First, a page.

This mom left her day job while pregnant to help launch a YC-backed startup. Now, her team has an ambitious plan to make K-5 learning 'pods' more affordable for children of all backgrounds

  • Elizabeth Adams was three months pregnant and had a 6-year-old daughter when she started making weekly trips from Washington, DC, to Silicon Valley to participate in Y Combinator and launch her startup Trustle.
  • Her team initially developed an app that allowed child care experts to connect over video calls with families who wanted support for everyday parenting challenges, like picky eating.
  • Now, they're pivoting to offer affordable learning pods for students K-5, and they're reinvesting 80% of the profits into scholarships so low-income students can participate as well.

Elizabeth Adams was three months pregnant when she flew from her Washington, DC, home to Silicon Valley to interview for a coveted spot in the startup accelerator program Y Combinator last October. 

"I didn't know what Y Combinator was," the clinical psychologist, mom, and Trustle co-founder told Business Insider.

Adams, who serves as Trustle's chief clinical officer, and her co-founders, CEO Tom Sayer and CTO Catalin Voss, had pitched YC the idea for an app that allows child care experts to connect over video calls with families who want support for everyday parenting challenges, like picky eating and sleep training. 

In the days before the Y Combinator interview, Adams found herself bogged down with parental challenges. She recalled preparing an "elaborate princess unicorn" Halloween costume for her 6-year-old daughter.

"My daughter was not happy because I missed her trick-or-treating while interviewing," she said, acknowledging the challenges working mothers face.

On interview day in Mountain View, California, almost 3,000 miles away from her daughter, the Trustle team discovered they'd been accepted to the startup accelerator. And that meant Adams had to leave her clinical psychologist job and start making weekly trips to California.

"I would get up at 4 a.m. on Monday, get to the airport, and land in California around 9 a.m. and fly back on Wednesday," she explained. 

The program ran from the first week of January to the second week of March, when Y Combinator's program ground to a halt because of the coronavirus.

"My daughter's school shut down," she said, "and at that point, I was six months pregnant." 

Adams, who acknowledged she was lucky to have support from her husband and parents, spent about four hours a day helping her daughter with distance learning.

"It was like a part-time job," she said. "I would work until midnight from March until June, until school was out." 

In June, two weeks before she delivered her son, Adams sensed Trustle needed to pivot from supporting everyday parent challenges to something more ambitious. While some of her friends were betting that schools would re-open, Adams wasn't holding her breath.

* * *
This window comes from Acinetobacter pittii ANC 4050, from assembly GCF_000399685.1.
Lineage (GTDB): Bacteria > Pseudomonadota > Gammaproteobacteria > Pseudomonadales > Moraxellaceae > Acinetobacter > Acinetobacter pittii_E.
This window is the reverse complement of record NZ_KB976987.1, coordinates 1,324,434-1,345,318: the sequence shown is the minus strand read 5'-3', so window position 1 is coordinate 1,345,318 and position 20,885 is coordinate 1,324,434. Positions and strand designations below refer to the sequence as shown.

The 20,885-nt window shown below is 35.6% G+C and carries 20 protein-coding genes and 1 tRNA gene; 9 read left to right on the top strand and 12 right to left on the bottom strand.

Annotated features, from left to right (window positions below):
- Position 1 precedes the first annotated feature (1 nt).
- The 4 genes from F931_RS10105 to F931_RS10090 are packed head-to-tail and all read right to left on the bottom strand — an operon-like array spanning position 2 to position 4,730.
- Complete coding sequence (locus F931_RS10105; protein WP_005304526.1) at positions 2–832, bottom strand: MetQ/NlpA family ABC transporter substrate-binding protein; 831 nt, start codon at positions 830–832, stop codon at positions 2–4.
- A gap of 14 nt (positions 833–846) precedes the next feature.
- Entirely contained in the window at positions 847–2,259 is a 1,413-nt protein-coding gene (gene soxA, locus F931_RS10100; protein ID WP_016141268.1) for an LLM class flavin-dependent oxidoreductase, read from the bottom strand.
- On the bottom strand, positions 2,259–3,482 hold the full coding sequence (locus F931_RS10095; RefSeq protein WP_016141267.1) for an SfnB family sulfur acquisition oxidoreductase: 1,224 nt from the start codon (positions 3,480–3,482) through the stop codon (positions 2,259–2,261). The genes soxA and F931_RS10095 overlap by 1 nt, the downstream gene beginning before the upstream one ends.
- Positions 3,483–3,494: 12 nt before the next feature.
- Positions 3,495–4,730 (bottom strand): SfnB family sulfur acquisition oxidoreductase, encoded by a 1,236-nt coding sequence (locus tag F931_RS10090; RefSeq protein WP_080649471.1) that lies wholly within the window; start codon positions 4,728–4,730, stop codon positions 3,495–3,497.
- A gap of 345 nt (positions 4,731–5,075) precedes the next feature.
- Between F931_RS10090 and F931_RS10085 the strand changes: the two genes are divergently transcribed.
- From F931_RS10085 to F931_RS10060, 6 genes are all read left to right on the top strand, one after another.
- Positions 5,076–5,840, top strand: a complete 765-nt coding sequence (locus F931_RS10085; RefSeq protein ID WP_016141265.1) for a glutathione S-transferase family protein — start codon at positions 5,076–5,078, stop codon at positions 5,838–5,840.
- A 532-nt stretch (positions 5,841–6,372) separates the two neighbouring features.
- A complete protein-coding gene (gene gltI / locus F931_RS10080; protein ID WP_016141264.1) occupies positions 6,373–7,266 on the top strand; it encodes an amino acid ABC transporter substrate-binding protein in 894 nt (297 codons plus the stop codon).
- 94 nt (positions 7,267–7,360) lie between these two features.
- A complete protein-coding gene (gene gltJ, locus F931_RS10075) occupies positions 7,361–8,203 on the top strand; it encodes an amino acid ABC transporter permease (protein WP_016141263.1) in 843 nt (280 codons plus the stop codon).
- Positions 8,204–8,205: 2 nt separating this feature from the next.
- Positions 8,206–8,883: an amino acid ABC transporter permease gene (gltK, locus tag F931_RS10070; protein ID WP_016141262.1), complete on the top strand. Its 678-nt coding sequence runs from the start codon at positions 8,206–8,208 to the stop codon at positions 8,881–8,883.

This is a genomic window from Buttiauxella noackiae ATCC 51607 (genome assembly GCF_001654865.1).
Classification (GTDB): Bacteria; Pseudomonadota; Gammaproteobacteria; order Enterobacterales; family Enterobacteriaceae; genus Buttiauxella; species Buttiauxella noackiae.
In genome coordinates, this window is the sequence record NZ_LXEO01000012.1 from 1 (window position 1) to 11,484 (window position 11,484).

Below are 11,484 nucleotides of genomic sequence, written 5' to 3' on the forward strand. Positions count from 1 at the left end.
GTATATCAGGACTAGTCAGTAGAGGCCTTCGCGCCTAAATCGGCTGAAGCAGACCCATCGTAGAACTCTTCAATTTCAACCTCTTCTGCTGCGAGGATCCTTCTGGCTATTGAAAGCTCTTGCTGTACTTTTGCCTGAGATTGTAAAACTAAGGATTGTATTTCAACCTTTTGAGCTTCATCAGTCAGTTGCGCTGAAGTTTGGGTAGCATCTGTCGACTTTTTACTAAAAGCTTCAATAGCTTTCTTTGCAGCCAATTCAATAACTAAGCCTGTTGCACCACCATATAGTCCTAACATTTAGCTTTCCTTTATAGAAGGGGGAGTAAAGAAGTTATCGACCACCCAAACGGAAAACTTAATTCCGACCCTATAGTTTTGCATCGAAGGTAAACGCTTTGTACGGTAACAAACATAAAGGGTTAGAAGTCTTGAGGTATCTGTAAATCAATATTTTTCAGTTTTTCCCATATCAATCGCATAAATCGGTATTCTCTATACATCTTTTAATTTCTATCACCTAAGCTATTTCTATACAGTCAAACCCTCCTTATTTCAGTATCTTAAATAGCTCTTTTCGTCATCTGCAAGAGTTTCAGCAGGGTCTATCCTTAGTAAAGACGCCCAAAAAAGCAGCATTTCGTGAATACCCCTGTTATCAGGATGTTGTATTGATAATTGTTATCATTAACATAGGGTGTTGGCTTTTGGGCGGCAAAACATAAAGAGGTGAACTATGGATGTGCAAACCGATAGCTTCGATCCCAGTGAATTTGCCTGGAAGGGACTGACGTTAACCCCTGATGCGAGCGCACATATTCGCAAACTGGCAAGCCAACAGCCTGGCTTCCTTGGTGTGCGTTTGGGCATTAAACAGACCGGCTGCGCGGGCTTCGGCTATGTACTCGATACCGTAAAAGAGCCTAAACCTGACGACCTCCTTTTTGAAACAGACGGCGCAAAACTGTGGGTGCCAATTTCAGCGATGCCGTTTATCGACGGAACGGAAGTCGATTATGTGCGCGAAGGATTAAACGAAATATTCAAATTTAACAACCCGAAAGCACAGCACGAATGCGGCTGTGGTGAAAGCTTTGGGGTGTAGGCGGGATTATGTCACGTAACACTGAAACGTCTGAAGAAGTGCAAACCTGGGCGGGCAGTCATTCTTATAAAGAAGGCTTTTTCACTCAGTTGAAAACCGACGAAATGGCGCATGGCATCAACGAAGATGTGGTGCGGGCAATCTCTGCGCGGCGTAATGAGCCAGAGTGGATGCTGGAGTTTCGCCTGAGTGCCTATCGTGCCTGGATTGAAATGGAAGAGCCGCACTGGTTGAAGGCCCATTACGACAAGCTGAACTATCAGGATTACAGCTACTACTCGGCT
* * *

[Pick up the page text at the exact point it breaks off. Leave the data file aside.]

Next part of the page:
"I can't tell you how many parents cried on the phone with me," she said, referring to her work calls. 

So she started interviewing teachers to see how Trustle could best support distance learners in grades K-5. 

Some teachers told her that most students weren't even logging on to Zoom, while other educators said they were advising second graders who were home alone how to make lunch, not solve fractions.

When Adams started noticing education pods that were charging thousands a week, she liked the idea, but said her team didn't want to launch a program that exacerbated education inequalities and neglected the public school system. "Pods" are where small groups of local families pool together and hire private tutors or teachers. 

Now, Trustle plans to hire tutors, camp counselors, and other community educators to lead pods of about five children in grades K-5. The students will enroll in public schools, she explained, but the community educators "will be the leaders of the pod and help the kids implement the distance learning program." That way, teachers will be in charge of the curriculum. 

Joining a Trustle pod costs $1,300-$1,650 per month, depending on location, and includes 6 hours of childcare, 5 days a week. Families willing to host the pod receive a discount. The price is much lower than some pods, which reportedly cost up to $125,000 per year. 

Adams said Trustle will reinvest 80% of the profits to offer full and partial scholarships "to create diverse pods both from a racial standpoint and a socioeconomic standpoint."

"We spent a lot of time putting equity, affordability, and diversity at the center of our model," she said. 

To start, they're launching in two counties in Virginia, Prince William and Fairfax, as well as Silicon Valley's own Redwood City.

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